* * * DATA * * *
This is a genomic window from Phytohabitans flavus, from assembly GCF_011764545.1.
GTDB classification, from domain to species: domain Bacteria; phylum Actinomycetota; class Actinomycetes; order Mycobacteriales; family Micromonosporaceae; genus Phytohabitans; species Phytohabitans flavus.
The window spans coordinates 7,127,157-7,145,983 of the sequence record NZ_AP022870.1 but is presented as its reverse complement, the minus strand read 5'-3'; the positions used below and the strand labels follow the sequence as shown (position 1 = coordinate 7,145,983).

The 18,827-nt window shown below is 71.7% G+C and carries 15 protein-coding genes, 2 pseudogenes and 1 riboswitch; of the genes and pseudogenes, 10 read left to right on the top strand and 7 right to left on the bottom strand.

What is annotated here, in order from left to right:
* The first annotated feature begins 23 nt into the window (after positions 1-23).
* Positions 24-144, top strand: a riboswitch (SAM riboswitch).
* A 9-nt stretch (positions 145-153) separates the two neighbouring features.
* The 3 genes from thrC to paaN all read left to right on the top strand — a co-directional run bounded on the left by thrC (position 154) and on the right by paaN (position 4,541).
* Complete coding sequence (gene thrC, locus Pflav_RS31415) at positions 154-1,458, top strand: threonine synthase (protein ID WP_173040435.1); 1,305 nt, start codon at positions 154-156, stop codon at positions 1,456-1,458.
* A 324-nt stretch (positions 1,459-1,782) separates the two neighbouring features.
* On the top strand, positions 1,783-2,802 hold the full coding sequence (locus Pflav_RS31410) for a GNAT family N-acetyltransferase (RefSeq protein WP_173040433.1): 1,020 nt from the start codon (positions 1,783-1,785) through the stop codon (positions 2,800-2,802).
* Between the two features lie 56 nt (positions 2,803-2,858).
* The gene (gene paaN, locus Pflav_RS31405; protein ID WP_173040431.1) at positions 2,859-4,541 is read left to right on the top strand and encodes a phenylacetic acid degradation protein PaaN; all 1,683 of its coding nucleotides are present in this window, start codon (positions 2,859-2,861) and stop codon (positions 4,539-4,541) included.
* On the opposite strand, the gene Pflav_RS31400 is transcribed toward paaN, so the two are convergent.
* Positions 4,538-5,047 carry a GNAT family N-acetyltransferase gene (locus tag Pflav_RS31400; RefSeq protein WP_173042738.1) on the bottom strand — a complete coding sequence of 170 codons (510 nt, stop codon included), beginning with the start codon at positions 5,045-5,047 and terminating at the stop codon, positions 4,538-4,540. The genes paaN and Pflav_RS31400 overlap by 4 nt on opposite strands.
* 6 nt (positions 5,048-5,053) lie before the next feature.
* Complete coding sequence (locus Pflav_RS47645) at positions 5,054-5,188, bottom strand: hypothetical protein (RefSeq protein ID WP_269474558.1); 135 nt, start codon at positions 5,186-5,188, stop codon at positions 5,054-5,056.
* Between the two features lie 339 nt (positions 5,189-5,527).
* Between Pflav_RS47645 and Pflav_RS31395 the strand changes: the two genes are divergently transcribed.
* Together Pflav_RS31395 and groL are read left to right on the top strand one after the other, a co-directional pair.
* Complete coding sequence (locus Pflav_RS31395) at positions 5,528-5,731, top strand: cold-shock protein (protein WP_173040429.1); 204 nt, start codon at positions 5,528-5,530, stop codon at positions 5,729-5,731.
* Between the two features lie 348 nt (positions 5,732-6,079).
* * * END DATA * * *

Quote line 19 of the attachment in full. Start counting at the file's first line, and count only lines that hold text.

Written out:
* Between the two features lie 339 nt (positions 5,189-5,527).